Tuesday, October 23, 2012

Breakdown of the Walter Johnson Award

So now that I’ve posted my End of the Year Award winners, I thought I’d take my readers through my thought process, see the others I considered for each award and explain why I chose who I chose.  I’m continuing with the Walter Johnson Awards.

This was one of the trickier ones.  There were a lot of good candidates.  In the NL, I considered Clatyon Kershaw, Johnny Cueto, Gio Gonzalez and R.A. Dickey.  Like most of these, I really took a long hard look at the stats to make this decision.  I ended up going with Dickey, but it was tough.

Here’s a look at the stats these guys had.

R.A. Dickey:                        20-6, 2.73, 230 Ks, 1.05 WHIP, 210 BAA, 33 Starts

Clayton Kershaw:                 14-9, 2.53, 229 Ks, 1.02 WHIP, 210 BAA, 33 Starts

Johnny Cueto:                       19-5, 2.78, 170 Ks, 1.17 WHIP, 252 BAA, 33 Starts

Gio Gonzalez:                        21-8, 2.89, 207 Ks, 1.13 WHIP, 206 BAA, 32 Starts

Gonzalez had the most wins playing for a good Nationals team that made the playoffs and had the best record in the league.  And he took over the staff becoming the ace after the decision to shut down Stephen Strasburg.  But it’s tough to consider a guy who may or may not have been the best pitcher on his own team for the Cy Young.  And other than leading the league in Wins, his stats weren’t the best.  His 206 BAA (batting average against) was fantastic, but he still walks too many guys.  The Ks are impressive, but he wasn’t the best in that area.  And with the highest WHIP and ERA of the guys that I considered, he was the easiest to dismiss, despite his fantastic year.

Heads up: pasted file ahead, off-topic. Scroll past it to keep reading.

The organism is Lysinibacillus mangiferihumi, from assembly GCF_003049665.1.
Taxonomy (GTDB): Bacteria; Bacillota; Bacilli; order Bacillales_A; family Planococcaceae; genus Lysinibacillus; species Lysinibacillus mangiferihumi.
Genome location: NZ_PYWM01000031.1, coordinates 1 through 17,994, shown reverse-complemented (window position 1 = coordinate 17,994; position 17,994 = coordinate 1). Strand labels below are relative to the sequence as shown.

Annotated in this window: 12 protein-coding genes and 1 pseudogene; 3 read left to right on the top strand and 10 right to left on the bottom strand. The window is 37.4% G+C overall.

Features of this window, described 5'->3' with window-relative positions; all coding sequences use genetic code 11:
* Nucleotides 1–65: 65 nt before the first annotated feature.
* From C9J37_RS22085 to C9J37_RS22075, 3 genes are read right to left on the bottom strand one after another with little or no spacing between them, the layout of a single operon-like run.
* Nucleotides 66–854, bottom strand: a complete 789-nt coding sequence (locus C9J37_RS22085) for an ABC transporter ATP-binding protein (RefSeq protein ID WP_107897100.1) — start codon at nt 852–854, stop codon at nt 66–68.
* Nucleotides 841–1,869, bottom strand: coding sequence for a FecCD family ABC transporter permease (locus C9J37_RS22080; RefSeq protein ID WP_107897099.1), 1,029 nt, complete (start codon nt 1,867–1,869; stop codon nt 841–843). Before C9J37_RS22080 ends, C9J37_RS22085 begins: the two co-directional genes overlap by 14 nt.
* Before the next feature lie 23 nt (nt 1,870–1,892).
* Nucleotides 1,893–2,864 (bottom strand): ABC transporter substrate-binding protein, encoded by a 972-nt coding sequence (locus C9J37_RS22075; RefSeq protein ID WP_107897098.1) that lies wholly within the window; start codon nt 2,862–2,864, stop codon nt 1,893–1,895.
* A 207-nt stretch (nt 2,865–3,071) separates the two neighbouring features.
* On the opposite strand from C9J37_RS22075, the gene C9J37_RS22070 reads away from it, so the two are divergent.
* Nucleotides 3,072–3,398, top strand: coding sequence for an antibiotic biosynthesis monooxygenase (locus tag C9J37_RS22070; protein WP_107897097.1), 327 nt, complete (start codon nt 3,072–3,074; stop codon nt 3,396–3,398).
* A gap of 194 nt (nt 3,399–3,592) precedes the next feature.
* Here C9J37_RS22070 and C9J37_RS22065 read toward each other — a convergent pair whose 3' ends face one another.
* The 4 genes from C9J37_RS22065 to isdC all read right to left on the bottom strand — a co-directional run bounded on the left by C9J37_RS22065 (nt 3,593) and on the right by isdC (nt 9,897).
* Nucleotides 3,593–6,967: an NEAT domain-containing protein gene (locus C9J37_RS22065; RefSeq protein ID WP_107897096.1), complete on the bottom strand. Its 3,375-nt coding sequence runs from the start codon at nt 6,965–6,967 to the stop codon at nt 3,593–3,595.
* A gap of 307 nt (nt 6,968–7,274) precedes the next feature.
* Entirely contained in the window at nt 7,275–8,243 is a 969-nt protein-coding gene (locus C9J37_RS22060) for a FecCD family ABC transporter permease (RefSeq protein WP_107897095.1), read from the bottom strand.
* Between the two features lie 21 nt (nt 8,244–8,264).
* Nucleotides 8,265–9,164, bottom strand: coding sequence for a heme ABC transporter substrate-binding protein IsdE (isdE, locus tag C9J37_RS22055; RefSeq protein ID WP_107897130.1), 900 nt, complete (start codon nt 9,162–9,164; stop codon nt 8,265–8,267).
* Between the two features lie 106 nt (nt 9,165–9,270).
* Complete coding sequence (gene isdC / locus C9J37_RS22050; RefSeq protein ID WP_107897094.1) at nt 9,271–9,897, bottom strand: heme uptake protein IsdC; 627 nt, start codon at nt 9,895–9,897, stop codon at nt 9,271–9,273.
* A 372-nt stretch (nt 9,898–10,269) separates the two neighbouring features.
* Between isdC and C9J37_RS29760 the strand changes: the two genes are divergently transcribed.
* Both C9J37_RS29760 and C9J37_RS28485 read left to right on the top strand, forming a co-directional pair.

It got harder after that.  Johnny Cueto was the ace of a talented young Cincinnati staff that also made the playoffs.  He had a very impressive 19 wins to go with a sub 3 ERA.  And he did all this in the Great American Ballpark, one of the best hitters parks in baseball.  But he didn’t have the strikeout numbers of the other guys I considered, logging only 170 Ks.  He actually had the worst WHIP and BAA of the guys I considered.  His 252 BAA was actually pretty average.  He still had a fantastic year and helped the Reds win the NL Central, but in a conversation about the best pitcher in baseball, his numbers weren’t as good as the other elite guys.  Ks aren’t the most important thing, but if you aren’t striking out a lot of guys your ERA and WHIP better be stellar.  And while they were good, they weren’t good enough this year.